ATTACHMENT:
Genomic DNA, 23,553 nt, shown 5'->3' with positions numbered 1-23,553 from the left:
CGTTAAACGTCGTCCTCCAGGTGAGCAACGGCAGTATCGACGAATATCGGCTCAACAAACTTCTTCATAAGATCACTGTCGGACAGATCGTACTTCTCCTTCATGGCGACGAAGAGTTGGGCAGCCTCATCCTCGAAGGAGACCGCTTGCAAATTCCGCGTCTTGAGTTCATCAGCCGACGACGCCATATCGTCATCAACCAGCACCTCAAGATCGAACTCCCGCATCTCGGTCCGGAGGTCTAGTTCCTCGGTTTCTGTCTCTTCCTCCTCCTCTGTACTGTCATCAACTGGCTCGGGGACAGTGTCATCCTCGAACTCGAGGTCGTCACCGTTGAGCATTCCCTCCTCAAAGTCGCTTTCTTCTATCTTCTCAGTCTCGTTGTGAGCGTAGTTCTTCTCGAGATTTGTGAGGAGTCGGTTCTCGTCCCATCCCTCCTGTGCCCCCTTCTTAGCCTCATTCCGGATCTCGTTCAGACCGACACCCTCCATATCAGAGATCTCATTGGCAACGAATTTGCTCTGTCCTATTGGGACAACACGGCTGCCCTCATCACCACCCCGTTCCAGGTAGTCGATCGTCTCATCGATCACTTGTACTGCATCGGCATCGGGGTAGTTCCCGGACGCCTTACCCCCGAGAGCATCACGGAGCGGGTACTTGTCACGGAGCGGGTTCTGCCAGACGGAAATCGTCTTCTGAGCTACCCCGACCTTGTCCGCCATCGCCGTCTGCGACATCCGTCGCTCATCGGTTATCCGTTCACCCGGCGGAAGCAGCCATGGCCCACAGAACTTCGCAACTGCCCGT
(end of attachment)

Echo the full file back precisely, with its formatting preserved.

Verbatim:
Genomic DNA, 23,553 nt, shown 5'->3' with positions numbered 1-23,553 from the left:
CGTTAAACGTCGTCCTCCAGGTGAGCAACGGCAGTATCGACGAATATCGGCTCAACAAACTTCTTCATAAGATCACTGTCGGACAGATCGTACTTCTCCTTCATGGCGACGAAGAGTTGGGCAGCCTCATCCTCGAAGGAGACCGCTTGCAAATTCCGCGTCTTGAGTTCATCAGCCGACGACGCCATATCGTCATCAACCAGCACCTCAAGATCGAACTCCCGCATCTCGGTCCGGAGGTCTAGTTCCTCGGTTTCTGTCTCTTCCTCCTCCTCTGTACTGTCATCAACTGGCTCGGGGACAGTGTCATCCTCGAACTCGAGGTCGTCACCGTTGAGCATTCCCTCCTCAAAGTCGCTTTCTTCTATCTTCTCAGTCTCGTTGTGAGCGTAGTTCTTCTCGAGATTTGTGAGGAGTCGGTTCTCGTCCCATCCCTCCTGTGCCCCCTTCTTAGCCTCATTCCGGATCTCGTTCAGACCGACACCCTCCATATCAGAGATCTCATTGGCAACGAATTTGCTCTGTCCTATTGGGACAACACGGCTGCCCTCATCACCACCCCGTTCCAGGTAGTCGATCGTCTCATCGATCACTTGTACTGCATCGGCATCGGGGTAGTTCCCGGACGCCTTACCCCCGAGAGCATCACGGAGCGGGTACTTGTCACGGAGCGGGTTCTGCCAGACGGAAATCGTCTTCTGAGCTACCCCGACCTTGTCCGCCATCGCCGTCTGCGACATCCGTCGCTCATCGGTTATCCGTTCACCCGGCGGAAGCAGCCATGGCCCACAGAACTTCGCAACTGCCCGT